The Harriet Beecher Stowe of Nancy Koester’s new biography is not the one with which most readers are familiar—the “little woman who made this big war,” as Abraham Lincoln reportedly said about the author of Uncle Tom’s Cabin.
Martin Luther: Exploring His Life and Times, 1483-1546, by Helmar Jughans (CD-ROM)
Written biographies of Martin Luther abound, but only one multimedia, hypertext CD-ROM attempts the tale. As a Luther scholar and sometime software designer, I find this production's media more interesting than its message.
The new English translation of Bethge's 1970 biography, skillfully rendered by Barnett, includes all corrections and revisions of earlier editions. As a result, the edifying story of a remarkable 20th-century Christian life is now available in even greater detail. At 941 pages it's not a quick read, but Bethge offers a compelling account of a complex man.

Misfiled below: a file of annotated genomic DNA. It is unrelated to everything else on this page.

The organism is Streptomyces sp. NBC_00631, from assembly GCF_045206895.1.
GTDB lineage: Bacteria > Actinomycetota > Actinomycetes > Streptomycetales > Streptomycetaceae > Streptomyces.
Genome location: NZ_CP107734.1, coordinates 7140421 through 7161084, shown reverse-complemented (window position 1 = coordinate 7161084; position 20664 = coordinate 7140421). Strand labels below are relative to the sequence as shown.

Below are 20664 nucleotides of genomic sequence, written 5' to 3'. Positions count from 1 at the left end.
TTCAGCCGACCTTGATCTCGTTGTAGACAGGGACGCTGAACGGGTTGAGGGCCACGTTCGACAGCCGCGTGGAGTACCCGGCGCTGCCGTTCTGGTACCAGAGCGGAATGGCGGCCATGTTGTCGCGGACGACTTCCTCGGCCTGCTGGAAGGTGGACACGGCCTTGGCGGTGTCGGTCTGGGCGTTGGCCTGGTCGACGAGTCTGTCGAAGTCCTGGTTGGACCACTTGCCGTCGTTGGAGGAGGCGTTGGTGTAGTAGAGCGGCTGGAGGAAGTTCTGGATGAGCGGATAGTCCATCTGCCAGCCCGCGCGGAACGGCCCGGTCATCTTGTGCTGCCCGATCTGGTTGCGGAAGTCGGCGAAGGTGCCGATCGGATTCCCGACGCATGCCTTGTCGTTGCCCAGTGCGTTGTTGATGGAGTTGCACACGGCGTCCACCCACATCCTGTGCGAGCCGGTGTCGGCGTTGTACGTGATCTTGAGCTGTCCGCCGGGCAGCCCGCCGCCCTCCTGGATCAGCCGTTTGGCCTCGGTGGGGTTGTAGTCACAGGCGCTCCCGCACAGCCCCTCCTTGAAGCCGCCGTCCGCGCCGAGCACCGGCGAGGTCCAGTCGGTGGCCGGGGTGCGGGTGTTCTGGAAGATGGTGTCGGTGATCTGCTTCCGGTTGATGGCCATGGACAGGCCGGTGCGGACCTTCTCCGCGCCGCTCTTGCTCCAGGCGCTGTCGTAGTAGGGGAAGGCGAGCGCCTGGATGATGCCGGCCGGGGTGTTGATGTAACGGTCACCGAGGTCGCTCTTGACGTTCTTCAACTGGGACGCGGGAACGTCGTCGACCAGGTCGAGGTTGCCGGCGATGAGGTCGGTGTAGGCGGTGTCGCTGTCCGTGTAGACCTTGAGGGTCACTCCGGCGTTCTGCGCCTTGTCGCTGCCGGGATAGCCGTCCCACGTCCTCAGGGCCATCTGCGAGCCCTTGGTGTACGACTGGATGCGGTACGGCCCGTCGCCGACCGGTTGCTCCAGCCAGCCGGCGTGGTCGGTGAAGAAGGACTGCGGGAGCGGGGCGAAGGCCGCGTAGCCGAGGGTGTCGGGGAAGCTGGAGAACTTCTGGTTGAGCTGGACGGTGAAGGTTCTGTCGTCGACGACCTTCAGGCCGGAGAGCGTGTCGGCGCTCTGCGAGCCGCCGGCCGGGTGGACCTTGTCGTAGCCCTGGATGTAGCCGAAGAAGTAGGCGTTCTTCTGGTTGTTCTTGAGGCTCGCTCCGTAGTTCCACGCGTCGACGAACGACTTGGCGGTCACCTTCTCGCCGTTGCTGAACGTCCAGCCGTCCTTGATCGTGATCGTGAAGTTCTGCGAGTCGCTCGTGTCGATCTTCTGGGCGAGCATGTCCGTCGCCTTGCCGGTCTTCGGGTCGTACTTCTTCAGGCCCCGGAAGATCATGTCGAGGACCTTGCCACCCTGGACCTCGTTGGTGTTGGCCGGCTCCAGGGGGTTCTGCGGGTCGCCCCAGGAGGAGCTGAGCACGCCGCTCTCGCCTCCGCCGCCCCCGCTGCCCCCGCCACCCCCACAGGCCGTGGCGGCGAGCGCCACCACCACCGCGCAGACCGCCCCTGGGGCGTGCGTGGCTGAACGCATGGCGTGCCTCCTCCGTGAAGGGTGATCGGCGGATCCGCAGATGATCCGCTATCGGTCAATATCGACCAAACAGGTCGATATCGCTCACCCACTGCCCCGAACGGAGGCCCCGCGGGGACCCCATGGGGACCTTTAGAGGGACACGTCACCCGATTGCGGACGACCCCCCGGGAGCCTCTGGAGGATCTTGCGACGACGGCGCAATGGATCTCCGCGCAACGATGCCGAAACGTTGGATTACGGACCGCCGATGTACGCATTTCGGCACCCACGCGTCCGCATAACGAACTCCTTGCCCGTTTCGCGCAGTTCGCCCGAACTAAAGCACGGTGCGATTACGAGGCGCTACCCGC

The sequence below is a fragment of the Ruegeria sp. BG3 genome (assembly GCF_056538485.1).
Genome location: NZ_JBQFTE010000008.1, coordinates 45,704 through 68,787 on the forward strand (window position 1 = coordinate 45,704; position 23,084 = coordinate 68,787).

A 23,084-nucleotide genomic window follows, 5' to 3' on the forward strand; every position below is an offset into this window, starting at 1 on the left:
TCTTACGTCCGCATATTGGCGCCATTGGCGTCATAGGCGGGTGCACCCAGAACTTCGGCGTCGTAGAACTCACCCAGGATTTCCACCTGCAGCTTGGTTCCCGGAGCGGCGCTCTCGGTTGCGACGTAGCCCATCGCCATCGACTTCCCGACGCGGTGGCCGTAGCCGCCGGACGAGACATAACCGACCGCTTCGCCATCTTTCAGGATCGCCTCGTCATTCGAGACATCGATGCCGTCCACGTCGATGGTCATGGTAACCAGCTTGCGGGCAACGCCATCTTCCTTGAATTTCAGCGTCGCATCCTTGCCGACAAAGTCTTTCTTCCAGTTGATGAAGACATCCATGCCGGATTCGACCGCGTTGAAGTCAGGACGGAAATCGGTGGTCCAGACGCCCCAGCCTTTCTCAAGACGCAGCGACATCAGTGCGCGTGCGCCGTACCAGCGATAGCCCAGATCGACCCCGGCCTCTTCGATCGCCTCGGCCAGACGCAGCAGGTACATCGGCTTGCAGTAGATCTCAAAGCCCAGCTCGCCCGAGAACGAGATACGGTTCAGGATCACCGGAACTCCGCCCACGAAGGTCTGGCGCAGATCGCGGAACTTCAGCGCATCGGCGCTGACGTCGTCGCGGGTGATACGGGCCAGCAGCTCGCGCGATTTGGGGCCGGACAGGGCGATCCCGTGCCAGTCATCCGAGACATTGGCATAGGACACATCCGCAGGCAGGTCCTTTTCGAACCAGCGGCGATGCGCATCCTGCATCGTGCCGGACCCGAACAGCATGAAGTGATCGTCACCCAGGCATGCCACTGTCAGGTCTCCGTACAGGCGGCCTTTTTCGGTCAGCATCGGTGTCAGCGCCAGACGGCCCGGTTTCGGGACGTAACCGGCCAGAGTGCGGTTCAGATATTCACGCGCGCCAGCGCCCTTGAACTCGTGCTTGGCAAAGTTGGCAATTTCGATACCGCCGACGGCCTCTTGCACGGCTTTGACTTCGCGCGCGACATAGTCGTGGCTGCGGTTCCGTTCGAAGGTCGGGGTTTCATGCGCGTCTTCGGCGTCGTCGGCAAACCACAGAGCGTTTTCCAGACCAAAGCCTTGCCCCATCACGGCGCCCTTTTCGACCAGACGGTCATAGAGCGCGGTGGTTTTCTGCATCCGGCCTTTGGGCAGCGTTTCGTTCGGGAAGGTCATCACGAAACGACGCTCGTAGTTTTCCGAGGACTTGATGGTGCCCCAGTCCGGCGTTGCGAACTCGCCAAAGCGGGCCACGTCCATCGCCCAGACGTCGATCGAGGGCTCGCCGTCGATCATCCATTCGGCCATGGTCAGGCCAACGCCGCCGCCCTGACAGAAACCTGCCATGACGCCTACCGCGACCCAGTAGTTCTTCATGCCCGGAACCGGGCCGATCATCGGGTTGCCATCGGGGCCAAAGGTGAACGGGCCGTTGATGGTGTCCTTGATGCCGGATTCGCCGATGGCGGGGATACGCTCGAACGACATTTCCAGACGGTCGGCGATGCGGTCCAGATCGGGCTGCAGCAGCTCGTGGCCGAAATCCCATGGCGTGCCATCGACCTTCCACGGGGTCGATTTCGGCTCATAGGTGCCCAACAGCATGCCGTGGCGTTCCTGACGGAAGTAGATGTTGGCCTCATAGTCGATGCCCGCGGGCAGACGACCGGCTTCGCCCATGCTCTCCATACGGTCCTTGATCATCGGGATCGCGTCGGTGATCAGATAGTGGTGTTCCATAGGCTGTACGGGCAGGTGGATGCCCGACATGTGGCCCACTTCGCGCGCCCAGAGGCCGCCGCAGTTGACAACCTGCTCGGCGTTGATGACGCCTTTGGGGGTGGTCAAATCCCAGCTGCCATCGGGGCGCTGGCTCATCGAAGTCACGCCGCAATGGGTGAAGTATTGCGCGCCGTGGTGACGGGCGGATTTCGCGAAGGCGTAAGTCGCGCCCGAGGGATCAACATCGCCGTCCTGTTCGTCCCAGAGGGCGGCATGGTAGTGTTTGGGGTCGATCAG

The opening lines of Dostoevsky's Notes from the Underground (1864) can hardly be described as inviting: "I am a sick man. . . . I am a spiteful man. I am an unattractive man. I believe my liver is diseased." Yet generations of readers have been engaged by the writer's exquisite self-awareness, his extreme ambivalences and his complex understanding of life in a dysfunctional society.
Given the tendency of evangelicals and liberals to focus on
different parts of Bonhoeffer's theology and witness, the challenge is
to transcend polarization. But for Metaxas, polarization is a structural motif: his
mission is to reclaim the true Bonhoeffer from "liberals" who have
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